Prospects for Improving Canada’s Relations with Mexico

October 6, 2014

9/25/14 Hudson Institute

NAFTAChristopher Sands, Senior Fellow of the Hudson Institute testified in from of the Senate of Canada Committee on Foreign Affairs and International Trade where he addresses why the Canadian relationship with Mexico matters to all three NAFTA countries.

To read his testimony please click here.

 

 


Now for the Hard Part: Renewing Regional Cooperation on Critical Infrastructure Security and Resilience

September 23, 2014

09/22/14 Mexico Institute, Canada Institute and the Canadian International Council

wc_vert_colorCritical infrastructure security and resilience (CISR) has been one of the core priorities for North American regional security cooperation since 9/11. More than a dozen years later, extensive consultation within and between the United States, Canada, and Mexico has finally begun to generate some tangible results, including ongoing information-sharing, the development of cross-border emergency response procedures, and joint exercises. These have been touted by some as signs of meaningful progress, but the nature of the results says more about the weakeness of the regional effort than its strength.

To read the report…


TPP and Canada: Wishful Thinking on Supply Management?

August 26, 2014

08/26/14 By David N. Biette, Director, Canada Institute, Wilson Center. Americas Trade Policy

Photo by Flickr user I.A.M.

Photo by Flickr user I.A.M.

One of the many goals of multilateral trade agreements is to level the field so that companies, industries, and countries compete on the basis of market forces. This requires all participants to be willing to open their markets in protected sectors in exchange for better access to the markets of their trade partners. In order to get the benefits sought, each party to the negotiation has to give up something.

As Canada wraps up its Comprehensive Economic and Trade Agreement (CETA) with the EU, it remains deeply involved in another very ambitious multilateral negotiation: the Trans Pacific Partnership (TPP). Canada became an observer to the TPP negotiations in 2010, but did not become a full member until 2012 because New Zealand, one of the founders of the TPP negotiations, and the United States held up Canada’s request due to concerns about Canada’s supply management of dairy, poultry, and eggs, as well as the longstanding U.S. complaint about Canada’s lack of protection for intellectual property rights.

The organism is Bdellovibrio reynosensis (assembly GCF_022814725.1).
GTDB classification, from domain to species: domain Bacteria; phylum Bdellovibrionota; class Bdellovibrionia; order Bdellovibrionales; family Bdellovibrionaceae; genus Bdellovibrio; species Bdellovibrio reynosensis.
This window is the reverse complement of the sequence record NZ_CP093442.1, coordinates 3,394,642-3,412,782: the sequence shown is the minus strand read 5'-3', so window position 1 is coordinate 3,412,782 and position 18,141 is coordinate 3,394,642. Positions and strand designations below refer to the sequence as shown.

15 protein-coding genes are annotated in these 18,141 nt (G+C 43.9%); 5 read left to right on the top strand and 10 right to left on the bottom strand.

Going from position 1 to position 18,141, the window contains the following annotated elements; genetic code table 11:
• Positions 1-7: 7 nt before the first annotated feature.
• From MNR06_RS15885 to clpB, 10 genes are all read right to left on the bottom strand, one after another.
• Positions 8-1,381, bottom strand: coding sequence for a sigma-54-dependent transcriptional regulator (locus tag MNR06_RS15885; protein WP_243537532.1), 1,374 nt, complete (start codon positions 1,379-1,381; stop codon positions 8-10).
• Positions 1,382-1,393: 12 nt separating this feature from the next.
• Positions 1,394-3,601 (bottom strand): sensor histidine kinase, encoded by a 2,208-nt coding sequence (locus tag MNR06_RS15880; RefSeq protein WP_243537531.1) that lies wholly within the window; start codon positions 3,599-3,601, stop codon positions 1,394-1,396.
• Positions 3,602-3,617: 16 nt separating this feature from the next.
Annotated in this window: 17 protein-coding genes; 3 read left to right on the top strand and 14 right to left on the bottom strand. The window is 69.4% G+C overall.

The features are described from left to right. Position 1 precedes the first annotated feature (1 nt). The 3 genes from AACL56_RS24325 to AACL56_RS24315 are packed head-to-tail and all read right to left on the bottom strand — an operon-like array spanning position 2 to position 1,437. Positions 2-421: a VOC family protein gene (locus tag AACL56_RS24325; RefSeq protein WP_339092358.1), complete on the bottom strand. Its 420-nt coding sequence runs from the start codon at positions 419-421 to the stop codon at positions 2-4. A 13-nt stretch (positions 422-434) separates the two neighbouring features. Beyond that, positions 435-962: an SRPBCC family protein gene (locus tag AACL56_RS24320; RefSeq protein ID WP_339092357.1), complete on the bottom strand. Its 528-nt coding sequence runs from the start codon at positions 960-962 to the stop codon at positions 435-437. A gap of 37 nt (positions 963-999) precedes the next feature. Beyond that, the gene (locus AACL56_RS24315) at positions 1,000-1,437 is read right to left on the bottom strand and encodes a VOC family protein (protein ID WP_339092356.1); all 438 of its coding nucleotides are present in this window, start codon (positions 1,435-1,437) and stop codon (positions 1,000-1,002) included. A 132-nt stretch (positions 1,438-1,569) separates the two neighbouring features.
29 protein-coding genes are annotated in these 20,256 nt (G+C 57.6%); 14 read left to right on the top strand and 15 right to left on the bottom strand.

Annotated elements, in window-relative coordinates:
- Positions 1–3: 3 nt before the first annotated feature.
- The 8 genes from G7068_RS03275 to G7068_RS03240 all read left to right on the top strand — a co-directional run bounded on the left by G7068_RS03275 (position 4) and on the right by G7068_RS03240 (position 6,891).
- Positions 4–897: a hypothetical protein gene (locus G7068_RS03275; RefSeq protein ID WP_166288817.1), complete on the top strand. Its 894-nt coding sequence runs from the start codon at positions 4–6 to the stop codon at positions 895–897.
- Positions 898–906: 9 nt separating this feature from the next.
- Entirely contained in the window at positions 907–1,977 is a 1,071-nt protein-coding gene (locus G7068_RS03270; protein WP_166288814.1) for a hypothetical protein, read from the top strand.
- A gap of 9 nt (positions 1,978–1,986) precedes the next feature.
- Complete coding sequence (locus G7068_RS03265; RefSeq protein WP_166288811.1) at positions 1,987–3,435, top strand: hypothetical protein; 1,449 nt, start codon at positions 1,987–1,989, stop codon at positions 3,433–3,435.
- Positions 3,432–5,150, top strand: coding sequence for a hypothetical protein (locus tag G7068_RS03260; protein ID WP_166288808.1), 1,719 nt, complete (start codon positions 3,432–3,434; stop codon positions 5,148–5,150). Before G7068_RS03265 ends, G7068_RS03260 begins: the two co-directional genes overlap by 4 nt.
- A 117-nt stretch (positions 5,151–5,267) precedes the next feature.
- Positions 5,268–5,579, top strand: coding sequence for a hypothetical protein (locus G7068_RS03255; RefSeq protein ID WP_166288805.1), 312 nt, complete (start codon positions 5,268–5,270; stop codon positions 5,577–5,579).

Read more…


Canada, Mexico move to align energy development as U.S. gets tough on fossil fuels

June 3, 2014

Financial Post, 06/03/14

Oil barrelsWhile the United States takes an aggressive stand against fossil fuels, its neighbours to the south and north are working together to boost oil and gas production.

A high-level delegation from Mexico was in Calgary Monday to invite Canadian companies to take advantage of its sweeping energy reforms.

Endowed with massive oil and gas resources, the two countries have made their development central to their economies, while taking the view that growth and environmental protection can move hand-in-hand, not at each other’s expense.

Read more…


NAFTA at 20: Success, Failure, or Something In Between?

January 9, 2014

NAFTAIt was going to change the world. Some said for the better and others for the worse. As we observe the 20th Anniversary of the North American Free Trade Agreement (NAFTA), listen to  three perspectives (Canada, Mexico, US) on the successes, failures, and implications of NAFTA for future trade agreements.

Link can be found here.


North America to Drown in Oil as Mexico Ends Monopoly

December 16, 2013

Bloomberg, 12/16/2013

factoryThe flood of North American crude oil is set to become a deluge as Mexico dismantles a 75-year-old barrier to foreign investment in its oilfields. Plagued by almost a decade of slumping output that has degraded Mexico’s take from a $100-a-barrel oil market, President Enrique Pena Nieto is seeking an end to the state monopoly over one of the biggest crude resources in the Western Hemisphere. The doubling in Mexican oil output that Citigroup Inc. said may result from inviting international explorers to drill would be equivalent to adding another Nigeria to world supply, or about 2.5 million barrels a day.

That boom would augment a supply surge from U.S. and Canadian wells that Exxon Mobil Corp. predicts will vault North American production ahead of every OPEC member except Saudi Arabia within two years. With U.S. refineries already choking on more oil than they can process, producers from Exxon to ConocoPhillips are clamoring for repeal of the export restrictions that have outlawed most overseas sales of American crude for four decades.

Read more…


Mexico, U.S. and Canada Issue a Joint Statement on North American Competitiveness, Innovation

October 29, 2013

NAFTA_logoThe Latin American Herald Tribune, 10/29/2013

U.S. Secretary of Commerce Penny Pritzker, Canadian Minister of International Trade Ed Fast and Mexican Secretary of Economy Ildefonso Guajardo issue a joint statement at the North American Competitiveness and Innovation Conference in San Diego on strengthening the three countries’ trade and economic relationship.

Read the statement here.

 


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